Going through the loss of a loved one can be a confusing time for the person grieving as well as friends and family. Quite often, people don’t know what to say or do for someone who is grieving. Friends and acquaintances may feel awkward and think that it’s best to avoid the grieving person, so as to give them space to process their emotions.
In my experience, nothing could be further from the truth. When I was grieving, I appreciated every kind word, and I accepted people’s offers to help. One of the best things we can do to help someone who is grieving is to just go ahead and do something to help them. Don’t just say, ‘Let me know if you need anything’, but help them with their chores and getting organized – take action. When we are in a state of grief, we often can’t think clearly and focus on things that need to get done.
Another awkward concept revolves around what the right amount of time is to grieve. Sometimes, friends and family are tired of the sadness or depression they see in the person who is grieving. They don’t know what to do to cheer the person up and may try to be encouraging by saying, ‘It’s time to get over it and move on’. While this may make the friends and family members feel better, it doesn’t help the grieving person to push them through the process. Everyone grieves at their own pace, and there is no time limit to that.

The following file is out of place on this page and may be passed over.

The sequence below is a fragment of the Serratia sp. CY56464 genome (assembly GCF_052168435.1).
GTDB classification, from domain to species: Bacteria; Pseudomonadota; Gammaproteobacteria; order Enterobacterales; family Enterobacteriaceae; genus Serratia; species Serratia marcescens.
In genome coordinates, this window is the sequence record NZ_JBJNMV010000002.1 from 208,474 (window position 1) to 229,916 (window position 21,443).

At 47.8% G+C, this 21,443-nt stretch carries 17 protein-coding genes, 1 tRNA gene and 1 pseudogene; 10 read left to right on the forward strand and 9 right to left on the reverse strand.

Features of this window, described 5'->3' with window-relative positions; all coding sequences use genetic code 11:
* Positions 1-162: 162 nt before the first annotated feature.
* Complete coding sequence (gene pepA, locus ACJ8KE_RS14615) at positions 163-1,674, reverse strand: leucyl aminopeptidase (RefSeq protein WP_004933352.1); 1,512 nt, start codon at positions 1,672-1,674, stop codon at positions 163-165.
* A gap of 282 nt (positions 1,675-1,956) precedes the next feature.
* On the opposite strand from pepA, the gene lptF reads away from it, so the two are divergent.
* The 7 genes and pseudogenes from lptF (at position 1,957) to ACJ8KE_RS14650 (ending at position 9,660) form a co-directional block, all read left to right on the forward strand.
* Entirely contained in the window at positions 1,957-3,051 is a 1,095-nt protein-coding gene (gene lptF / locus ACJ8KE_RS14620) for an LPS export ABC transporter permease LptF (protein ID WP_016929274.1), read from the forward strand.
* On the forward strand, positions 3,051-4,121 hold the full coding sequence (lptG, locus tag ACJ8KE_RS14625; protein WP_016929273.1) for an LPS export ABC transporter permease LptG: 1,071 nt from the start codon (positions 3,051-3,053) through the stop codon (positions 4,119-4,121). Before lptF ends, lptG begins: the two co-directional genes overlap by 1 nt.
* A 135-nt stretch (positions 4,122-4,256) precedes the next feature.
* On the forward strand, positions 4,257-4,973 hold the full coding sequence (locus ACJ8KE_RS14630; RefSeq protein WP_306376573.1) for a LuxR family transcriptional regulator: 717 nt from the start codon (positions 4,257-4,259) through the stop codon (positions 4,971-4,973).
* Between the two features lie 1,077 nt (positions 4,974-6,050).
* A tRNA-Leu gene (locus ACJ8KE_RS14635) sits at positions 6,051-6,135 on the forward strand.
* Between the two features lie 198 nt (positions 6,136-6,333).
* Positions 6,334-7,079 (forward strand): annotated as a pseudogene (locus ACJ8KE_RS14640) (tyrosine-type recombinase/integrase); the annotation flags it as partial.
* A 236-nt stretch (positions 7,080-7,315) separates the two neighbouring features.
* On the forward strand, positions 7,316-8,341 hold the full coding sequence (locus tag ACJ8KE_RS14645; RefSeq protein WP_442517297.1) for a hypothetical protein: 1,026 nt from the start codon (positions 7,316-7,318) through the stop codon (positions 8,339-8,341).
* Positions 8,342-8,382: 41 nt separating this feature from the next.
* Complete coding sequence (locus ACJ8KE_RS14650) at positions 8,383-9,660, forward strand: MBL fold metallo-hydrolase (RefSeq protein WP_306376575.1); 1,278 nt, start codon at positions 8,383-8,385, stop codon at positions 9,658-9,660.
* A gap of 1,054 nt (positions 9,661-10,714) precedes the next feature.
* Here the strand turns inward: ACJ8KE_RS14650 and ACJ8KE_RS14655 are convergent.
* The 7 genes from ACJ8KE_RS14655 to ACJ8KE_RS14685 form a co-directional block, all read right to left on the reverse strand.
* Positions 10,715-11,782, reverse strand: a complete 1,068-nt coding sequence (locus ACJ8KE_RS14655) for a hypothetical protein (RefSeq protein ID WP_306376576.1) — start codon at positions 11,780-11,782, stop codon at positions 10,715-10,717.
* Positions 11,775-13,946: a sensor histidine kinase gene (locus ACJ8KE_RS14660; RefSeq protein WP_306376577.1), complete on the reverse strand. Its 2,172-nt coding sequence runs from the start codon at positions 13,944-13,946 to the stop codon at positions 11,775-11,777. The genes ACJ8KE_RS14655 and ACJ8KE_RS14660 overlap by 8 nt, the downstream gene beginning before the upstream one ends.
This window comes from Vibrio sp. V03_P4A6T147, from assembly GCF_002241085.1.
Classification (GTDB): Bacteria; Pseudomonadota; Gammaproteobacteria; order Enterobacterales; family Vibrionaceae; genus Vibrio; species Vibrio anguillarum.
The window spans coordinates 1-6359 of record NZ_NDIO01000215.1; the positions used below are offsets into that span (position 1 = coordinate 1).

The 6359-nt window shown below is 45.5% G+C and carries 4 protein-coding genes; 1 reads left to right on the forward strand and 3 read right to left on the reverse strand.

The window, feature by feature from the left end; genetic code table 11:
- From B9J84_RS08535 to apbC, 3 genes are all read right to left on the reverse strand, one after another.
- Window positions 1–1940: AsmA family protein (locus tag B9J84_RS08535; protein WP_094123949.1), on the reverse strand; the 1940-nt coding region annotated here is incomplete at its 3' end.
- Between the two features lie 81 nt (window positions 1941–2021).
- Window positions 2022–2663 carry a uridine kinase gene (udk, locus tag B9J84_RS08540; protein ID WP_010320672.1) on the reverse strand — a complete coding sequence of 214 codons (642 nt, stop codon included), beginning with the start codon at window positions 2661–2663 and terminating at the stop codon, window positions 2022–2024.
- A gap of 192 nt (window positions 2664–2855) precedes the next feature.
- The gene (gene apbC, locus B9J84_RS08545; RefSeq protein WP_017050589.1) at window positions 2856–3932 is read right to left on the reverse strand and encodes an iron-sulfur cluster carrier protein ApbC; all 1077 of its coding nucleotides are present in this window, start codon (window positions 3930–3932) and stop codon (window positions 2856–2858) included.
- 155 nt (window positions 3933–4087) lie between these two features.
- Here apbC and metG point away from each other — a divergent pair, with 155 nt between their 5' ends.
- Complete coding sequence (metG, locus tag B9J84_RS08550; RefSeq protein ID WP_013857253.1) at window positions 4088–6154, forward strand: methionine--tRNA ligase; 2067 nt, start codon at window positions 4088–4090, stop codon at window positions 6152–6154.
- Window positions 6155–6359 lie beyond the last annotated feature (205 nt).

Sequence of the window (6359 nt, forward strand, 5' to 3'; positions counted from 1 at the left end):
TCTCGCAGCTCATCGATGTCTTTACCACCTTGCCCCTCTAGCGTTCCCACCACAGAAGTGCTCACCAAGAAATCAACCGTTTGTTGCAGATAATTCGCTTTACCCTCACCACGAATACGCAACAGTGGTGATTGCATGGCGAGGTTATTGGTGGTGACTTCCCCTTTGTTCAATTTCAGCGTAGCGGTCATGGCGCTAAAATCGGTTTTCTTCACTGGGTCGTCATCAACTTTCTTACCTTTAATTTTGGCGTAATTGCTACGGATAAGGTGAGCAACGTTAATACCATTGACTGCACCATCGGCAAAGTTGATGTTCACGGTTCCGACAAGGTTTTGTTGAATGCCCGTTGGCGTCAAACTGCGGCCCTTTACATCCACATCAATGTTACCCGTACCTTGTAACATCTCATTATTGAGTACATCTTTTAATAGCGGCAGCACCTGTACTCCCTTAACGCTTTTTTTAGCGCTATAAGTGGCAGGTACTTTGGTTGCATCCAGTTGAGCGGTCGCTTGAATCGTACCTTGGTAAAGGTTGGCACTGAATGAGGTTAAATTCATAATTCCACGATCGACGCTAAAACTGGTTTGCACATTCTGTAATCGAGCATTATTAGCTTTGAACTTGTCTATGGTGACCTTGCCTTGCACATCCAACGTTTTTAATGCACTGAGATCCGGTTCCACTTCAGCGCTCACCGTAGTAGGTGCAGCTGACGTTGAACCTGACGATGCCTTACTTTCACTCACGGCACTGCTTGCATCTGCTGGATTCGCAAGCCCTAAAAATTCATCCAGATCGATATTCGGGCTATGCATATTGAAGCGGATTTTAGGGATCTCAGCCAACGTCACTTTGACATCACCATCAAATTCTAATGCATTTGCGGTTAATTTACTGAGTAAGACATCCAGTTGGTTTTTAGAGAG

But, what is grief, really? I would say grief is having so much love for someone who is no longer physically present and not knowing where to go with it. One way of honoring a crossed-over loved one is to spend time supporting something that they loved to do in life; for example, if the person was a painter, maybe the grieving person can help another artist in some way, or if the loved one was an avid surfer, the grieving person could donate time or money to a non-profit organization that supports surfers. In this way, the grieving person is honoring the one who has crossed-over, and the love that is bursting from the grieving person’s heart has a place to go.
--Erika Marie Rose © 2020